Sutter Health unveils its new expansion tower at Santa Rosa regional hospital

The new tower is expected to be open to patients on May 3. The second phase of the construction project, an expansion of the emergency department, is expected to be completed later this year.|

Standing outside Sutter Health’s new 60,000-square-foot hospital expansion tower at its regional hospital in north Santa Rosa, CEO Dan Peterson proudly points out that the new addition was “born and raised during the pandemic.”

“I started here in the beginning of 2020, and they had just started prepping the ground out there,” Peterson said Tuesday, during a tour of the three-story structure, which seamlessly sits on the east end of the hospital that was built eight years ago and was originally 184,000 square feet.

Matthew Boersma, senior project manager of HerreroBoldt, the joint construction management and contractor partnership that built the tower, said many large construction projects were put on hold because of the pandemic. The expansion at Sutter Santa Rosa Regional Hospital kept going through the historic crisis, he said.

“I would estimate probably an average of 90 to 100 people employed for at least two years,” Boersma said. “That doesn’t go into the vendors and the suppliers and the drivers, all those other jobs that help see that a big project like this continue during such a downturn.”

The original 84-bed hospital, completed in 2014, cost $284 million to build, and continued to operate during construction, which broke ground in late summer 2019, months before COVID-19 would bring economies everywhere to a near standstill.

At the time, the new tower was expected to be completed in September of this year. During the tour Tuesday, hospital and construction officials said despite the pandemic the project hit all its scheduled targets. The new tower is expected to be open to patients on May 3.

“We are really glad that the project is proceeding on or slightly under budget and on time, despite some incredible obstacles over the last few years that you’ve seen in every industry,” Peterson said.

The new tower is the first phase of a major expansion and renovation project at the local Sutter facility. The second phase, an expansion of the emergency department, is expected to be completed later this year.

When construction is completed, the hospital will have gained 40 additional all-private patient rooms; two additional operating rooms; one additional endoscopy room; 13 additional outpatient care unit beds; 11 additional post-acute care unit bays; and nine additional emergency department bays.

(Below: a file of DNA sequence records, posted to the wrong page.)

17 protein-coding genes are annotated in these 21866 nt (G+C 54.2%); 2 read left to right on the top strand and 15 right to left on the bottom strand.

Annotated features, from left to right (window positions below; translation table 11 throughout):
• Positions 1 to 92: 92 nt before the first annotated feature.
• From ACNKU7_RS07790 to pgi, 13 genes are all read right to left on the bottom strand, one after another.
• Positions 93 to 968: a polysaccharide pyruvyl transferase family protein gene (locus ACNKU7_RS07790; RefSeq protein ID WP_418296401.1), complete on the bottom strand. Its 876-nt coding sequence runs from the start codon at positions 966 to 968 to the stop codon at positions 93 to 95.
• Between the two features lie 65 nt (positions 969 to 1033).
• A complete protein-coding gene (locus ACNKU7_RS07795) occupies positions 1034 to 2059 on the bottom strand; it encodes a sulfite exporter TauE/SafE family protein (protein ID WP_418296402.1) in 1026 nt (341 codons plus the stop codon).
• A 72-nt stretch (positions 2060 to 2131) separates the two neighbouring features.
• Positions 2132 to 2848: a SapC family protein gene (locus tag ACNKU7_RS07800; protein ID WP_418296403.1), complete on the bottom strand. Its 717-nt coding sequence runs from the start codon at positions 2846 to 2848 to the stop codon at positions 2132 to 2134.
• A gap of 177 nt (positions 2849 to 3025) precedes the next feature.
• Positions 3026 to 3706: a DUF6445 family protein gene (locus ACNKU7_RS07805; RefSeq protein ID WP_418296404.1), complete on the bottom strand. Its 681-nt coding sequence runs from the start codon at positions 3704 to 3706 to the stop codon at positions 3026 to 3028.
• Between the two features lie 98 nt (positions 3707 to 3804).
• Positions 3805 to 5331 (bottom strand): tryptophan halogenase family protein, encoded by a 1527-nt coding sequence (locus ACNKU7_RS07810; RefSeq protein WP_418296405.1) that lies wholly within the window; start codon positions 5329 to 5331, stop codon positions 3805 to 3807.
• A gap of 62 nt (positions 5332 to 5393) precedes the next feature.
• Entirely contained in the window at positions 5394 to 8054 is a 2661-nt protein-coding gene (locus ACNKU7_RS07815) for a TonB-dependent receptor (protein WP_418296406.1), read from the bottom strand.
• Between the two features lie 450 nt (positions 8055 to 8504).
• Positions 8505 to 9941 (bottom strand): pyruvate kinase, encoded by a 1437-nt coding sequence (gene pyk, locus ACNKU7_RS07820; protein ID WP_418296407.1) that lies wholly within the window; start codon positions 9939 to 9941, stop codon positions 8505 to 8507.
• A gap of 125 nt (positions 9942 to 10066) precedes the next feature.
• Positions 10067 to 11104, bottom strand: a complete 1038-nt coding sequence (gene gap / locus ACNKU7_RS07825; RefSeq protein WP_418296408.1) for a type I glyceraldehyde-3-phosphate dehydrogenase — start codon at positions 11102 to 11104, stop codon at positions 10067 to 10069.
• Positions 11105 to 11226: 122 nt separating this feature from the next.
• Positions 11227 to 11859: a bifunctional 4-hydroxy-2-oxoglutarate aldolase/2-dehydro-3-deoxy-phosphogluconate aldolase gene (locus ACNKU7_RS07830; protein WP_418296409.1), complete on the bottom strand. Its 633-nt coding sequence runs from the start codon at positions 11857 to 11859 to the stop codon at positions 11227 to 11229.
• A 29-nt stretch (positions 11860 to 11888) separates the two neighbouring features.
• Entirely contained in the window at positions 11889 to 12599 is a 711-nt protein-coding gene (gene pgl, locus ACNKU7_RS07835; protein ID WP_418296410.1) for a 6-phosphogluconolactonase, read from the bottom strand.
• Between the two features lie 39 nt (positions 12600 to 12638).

Since the hospital was built, it has become clear that the facility’s existing footprint was simply too small. During the pandemic, local county supervisors at times pointed out the need for more bed capacity.

During the pandemic, the lack of hospital bed space was cited as one of the reasons Sonoma County imposed more rigorous COVID-19 restrictions than other Bay Area counties.

Peterson said the construction of hospitals takes many years to plan and execute, making it difficult to precisely predict future capacity needs.

It’s impossible to predict “exactly how much space is needed,” Peterson said. “For example, a hospital project like the original hospital, that was planned five or 10 years in advance.”

During the tour, hospital officials showcased some of the new facility’s more novel features. This includes two additional “bioswales” that channel runoff water into landscaped areas for collection and natural filtering before entering the storm drain system; Wi-Fi clocks to keep accurate time; and spacious, all-private patient rooms with beds capable of constantly monitoring heart rate and respiration.

Also, every room has a dedicated patient lift in the ceiling, and the bathroom doors are capable of opening both ways to facilitate staff and patient entry. Boersma said construction management teams worked closely with hospital officials and staff, seeking input on features they would like to see in the new facility.

Peterson said that while the tower’s construction is nearly complete, the next four weeks will involve preparation, planning and training before the tower can be opened to patients on May 3. Some 1,000 hospital workers will need to be oriented and trained for the new facility, and the hospital is looking to hire for 150 new positions, though many of those jobs are expected to be filled internally, he said.

“It’s a big lift, and I don’t expect to have every one of those positions filled on May 3,” he said. “There will be a ramp-up process.”

You can reach Staff Writer Martin Espinoza at 707-521-5213 or On Twitter @pressreno.

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